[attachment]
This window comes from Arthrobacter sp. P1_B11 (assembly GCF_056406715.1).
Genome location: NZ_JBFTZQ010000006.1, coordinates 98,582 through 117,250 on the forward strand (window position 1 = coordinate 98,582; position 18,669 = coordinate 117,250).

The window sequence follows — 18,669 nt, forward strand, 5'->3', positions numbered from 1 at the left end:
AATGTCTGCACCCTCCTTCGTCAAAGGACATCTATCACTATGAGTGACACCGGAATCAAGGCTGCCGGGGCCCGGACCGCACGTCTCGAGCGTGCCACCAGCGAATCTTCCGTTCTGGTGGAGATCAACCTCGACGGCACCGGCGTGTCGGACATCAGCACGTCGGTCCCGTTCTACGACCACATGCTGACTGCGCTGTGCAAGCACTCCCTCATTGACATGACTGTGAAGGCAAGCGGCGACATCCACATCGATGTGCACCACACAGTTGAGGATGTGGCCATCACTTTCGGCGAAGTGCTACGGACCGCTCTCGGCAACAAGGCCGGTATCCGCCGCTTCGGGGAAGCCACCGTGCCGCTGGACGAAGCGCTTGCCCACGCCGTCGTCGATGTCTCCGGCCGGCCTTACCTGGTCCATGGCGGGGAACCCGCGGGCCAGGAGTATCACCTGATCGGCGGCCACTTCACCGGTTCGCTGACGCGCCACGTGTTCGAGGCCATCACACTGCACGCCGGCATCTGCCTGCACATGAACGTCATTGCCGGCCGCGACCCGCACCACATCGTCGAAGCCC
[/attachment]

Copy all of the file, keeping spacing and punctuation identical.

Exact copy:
This window comes from Arthrobacter sp. P1_B11 (assembly GCF_056406715.1).
Genome location: NZ_JBFTZQ010000006.1, coordinates 98,582 through 117,250 on the forward strand (window position 1 = coordinate 98,582; position 18,669 = coordinate 117,250).

The window sequence follows — 18,669 nt, forward strand, 5'->3', positions numbered from 1 at the left end:
AATGTCTGCACCCTCCTTCGTCAAAGGACATCTATCACTATGAGTGACACCGGAATCAAGGCTGCCGGGGCCCGGACCGCACGTCTCGAGCGTGCCACCAGCGAATCTTCCGTTCTGGTGGAGATCAACCTCGACGGCACCGGCGTGTCGGACATCAGCACGTCGGTCCCGTTCTACGACCACATGCTGACTGCGCTGTGCAAGCACTCCCTCATTGACATGACTGTGAAGGCAAGCGGCGACATCCACATCGATGTGCACCACACAGTTGAGGATGTGGCCATCACTTTCGGCGAAGTGCTACGGACCGCTCTCGGCAACAAGGCCGGTATCCGCCGCTTCGGGGAAGCCACCGTGCCGCTGGACGAAGCGCTTGCCCACGCCGTCGTCGATGTCTCCGGCCGGCCTTACCTGGTCCATGGCGGGGAACCCGCGGGCCAGGAGTATCACCTGATCGGCGGCCACTTCACCGGTTCGCTGACGCGCCACGTGTTCGAGGCCATCACACTGCACGCCGGCATCTGCCTGCACATGAACGTCATTGCCGGCCGCGACCCGCACCACATCGTCGAAGCCC